18th Century Terracotta Portrait of Benjamin Franklin by Nini, circa 1777
18th Century Terracotta Portrait of Benjamin Franklin by Nini, circa 1777
18th Century Terracotta Portrait of Benjamin Franklin by Nini, circa 1777
18th Century Terracotta Portrait of Benjamin Franklin by Nini, circa 1777
18th Century Terracotta Portrait of Benjamin Franklin by Nini, circa 1777

18th Century Terracotta Portrait of Benjamin Franklin by Nini, circa 1777

1777 Italy

Offered by Raymond Horneman

£2,150 gbp
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The Italian artist, Jean Baptiste (or Giovanni Battista) Nini, based his portrait of Franklin on a drawing by Thomas Walpole, the young son of an associate of Franklin. The bas-relief medallion is enclosed by a narrow moulding with the interior filled from rim to rim with a relief profile portrait of Franklin's head and shoulders, facing left, wearing a close-fitting fur CAP and he is dressed in a coat open at the neck, at which the ruffles of his neckwear are partially visible.
The medallion is inscribed in serif Roman capitals around the inner edge of the moulded border: B. Franklin, American. Under the tranche of the shoulder is a shield bearing a lightning rod and thunderbolt, with a crown as its crest. The mark impressed under the shoulder is Nini/F1777.
Nini worked for Donatien Le Ray de Chaumont, Franklin's pro-American landlord. Thomas Walpole, the amateur artist who provided the composition, was the son of an English banker residing in Paris and an acquaintance of Franklin's. Beneath Franklin's shoulder, Walpole included a small impressed shield with a lightning rod and a thunderbolt surmounted by a crown, an early reference to Anne Robert Jacques Turgot's Latin motto quoted so often in France: "He Snatched Lightning from the Sky and the Scepter from Tyrants."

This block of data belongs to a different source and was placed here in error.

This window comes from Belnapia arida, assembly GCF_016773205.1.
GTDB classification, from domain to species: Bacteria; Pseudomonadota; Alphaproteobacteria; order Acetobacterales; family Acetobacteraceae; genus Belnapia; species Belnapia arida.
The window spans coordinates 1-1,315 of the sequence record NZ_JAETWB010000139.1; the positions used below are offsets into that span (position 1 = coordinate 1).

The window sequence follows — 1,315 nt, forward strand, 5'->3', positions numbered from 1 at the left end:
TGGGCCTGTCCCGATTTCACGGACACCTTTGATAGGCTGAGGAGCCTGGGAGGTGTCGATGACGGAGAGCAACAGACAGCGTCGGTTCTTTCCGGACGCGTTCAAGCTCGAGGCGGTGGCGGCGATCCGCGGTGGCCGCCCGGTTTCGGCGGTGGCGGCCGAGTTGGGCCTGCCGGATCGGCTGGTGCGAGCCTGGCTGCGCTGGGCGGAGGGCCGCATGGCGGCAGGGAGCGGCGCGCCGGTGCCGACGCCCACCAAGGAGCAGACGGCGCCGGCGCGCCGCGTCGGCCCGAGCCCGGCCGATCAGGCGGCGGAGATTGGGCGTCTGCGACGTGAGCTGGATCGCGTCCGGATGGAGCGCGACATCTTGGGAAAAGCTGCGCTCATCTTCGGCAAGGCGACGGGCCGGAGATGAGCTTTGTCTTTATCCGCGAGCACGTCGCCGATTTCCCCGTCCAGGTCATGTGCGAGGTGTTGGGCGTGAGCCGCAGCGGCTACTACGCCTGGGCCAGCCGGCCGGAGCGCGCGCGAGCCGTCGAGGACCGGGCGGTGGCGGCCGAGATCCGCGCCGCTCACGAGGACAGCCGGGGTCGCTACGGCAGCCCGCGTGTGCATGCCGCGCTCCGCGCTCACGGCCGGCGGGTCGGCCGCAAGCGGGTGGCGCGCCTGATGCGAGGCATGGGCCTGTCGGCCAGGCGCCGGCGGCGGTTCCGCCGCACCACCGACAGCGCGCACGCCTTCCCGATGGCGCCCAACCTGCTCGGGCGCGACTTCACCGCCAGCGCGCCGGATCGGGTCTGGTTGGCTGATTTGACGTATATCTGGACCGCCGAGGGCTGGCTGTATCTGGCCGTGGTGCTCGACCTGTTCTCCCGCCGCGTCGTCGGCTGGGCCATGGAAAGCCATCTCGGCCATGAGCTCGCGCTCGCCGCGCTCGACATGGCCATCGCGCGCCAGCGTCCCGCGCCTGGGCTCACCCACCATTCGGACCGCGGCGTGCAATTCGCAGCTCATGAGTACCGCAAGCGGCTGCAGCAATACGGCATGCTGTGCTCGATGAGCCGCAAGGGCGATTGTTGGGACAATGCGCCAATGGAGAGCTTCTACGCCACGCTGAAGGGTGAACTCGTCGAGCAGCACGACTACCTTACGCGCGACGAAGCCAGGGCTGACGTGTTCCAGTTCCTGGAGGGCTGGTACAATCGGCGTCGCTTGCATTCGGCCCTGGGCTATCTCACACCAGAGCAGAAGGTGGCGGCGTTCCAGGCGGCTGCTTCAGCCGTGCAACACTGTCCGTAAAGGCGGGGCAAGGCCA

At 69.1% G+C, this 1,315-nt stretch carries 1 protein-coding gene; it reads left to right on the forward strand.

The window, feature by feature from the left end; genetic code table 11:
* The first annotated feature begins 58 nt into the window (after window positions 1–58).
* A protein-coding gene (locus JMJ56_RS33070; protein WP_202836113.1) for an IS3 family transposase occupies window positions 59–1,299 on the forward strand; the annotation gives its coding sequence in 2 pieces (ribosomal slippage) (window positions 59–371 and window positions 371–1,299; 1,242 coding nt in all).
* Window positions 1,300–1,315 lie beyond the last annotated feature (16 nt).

Franklin sent one of these medallions to his daughter Sarah and her husband Richard Bache, who commented that the medallion was reckoned a better likeness than the print after Cochin that Franklin had also sent to his family. In June of 1779 Franklin wrote to his daughter Deborah in Philadelphia: "The clay medallion you say you gave to Mr. Hopkinson was the first of the kind made in France. A variety of others have been made since of different sizes; some to be set in the lids of snuffboxes, and some so small as to be worn in rings; and the numbers sold are incredible. These, with the pictures, busts, and prints, (of which copies upon copies are spread everywhere), have made your father's face as well-known as that of the moon...It is said by learned etymologists, that the name doll, for the images children play with, is derived from the word IDOL. From the number of dolls now made of him, he may be truly said, in that sense, to be i-doll-ized in this country."
Other copies are held by:
American Philosophical Society, Philadelphia (58.S.74; given to Charles Willson Peale between 7/1778 and 10/1779 by M. Gerard, first French Minister to US).
The Franklin Institute, Philadelphia.
National Portrait Gallery, Smithsonian Institution, Washington, D.C. (NPG.66.12 and NPG.66.13).
Philadelphia Museum of Art (1986-26-290.
National Portrait Gallery, London, NPG 722.

Giovanni Battista Nini, (Jean-Baptiste), was born in Urbino in March 1717 and died on 2 May 1786 at Chaumont-sur-Loire. He was a sculptor, engraver and medalist. Eventually he moved to Paris where he began to successfully produce portrait terracotta medallions. In 1772 he moved to Chaumont-sur-Loire, where he became head of the ceramics studio founded by Jacques-Donatien Le Ray de Chaumont . He continued his portrait work on medallions until his death in 1786 and during this period created more than one hundred and ten portrait terracotta medallions which capture the likeness of contemporary personalities. Nini worked in the tradition of artists like Edme Bouchardon and Jean-Antoine Houdon and created portraits of Louis XV, Catherine II of Russia, Voltaire, Benjamin Franklin to mention but a few. Nini is renowned for his virtuosity and finesse of execution and his portraits are some of the most vivid of the period.
Dimensions
Height 0.50 inch (1.27 cm)
Width 4.50 inch (11.43 cm)
Depth 4.50 inch (11.43 cm)
Raymond Horneman

Raymond Horneman
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